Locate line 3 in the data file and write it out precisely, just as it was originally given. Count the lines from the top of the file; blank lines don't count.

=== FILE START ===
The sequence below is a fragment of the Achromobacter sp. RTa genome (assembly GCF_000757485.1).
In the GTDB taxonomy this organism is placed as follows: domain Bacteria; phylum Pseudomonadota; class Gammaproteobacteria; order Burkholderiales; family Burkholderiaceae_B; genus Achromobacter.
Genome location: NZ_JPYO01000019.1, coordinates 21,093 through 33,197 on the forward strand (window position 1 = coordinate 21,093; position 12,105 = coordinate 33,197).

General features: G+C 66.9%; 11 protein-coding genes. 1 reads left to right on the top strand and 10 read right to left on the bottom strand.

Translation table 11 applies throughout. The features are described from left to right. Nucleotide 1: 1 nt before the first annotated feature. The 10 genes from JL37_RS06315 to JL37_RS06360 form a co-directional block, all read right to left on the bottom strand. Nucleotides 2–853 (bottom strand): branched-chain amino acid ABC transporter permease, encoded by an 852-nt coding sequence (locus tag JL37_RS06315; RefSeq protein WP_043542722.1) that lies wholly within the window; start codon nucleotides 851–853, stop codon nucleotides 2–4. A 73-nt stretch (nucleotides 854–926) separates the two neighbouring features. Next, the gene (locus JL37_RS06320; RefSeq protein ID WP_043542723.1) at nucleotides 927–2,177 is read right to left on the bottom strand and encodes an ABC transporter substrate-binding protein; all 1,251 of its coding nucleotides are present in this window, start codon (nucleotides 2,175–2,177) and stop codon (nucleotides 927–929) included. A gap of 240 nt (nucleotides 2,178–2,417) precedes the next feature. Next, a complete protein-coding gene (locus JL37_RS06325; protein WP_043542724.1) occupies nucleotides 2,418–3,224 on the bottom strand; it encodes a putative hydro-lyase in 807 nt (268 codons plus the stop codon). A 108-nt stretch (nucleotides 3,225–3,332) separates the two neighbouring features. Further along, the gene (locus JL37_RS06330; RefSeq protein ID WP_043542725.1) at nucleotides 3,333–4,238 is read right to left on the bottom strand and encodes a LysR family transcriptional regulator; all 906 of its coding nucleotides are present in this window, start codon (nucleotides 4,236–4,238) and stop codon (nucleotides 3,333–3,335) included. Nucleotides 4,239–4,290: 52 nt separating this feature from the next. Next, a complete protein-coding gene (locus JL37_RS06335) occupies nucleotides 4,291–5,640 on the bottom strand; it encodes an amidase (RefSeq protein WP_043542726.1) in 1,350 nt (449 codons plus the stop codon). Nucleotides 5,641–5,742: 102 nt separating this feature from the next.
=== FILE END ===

Genome location: NZ_JPYO01000019.1, coordinates 21,093 through 33,197 on the forward strand (window position 1 = coordinate 21,093; position 12,105 = coordinate 33,197).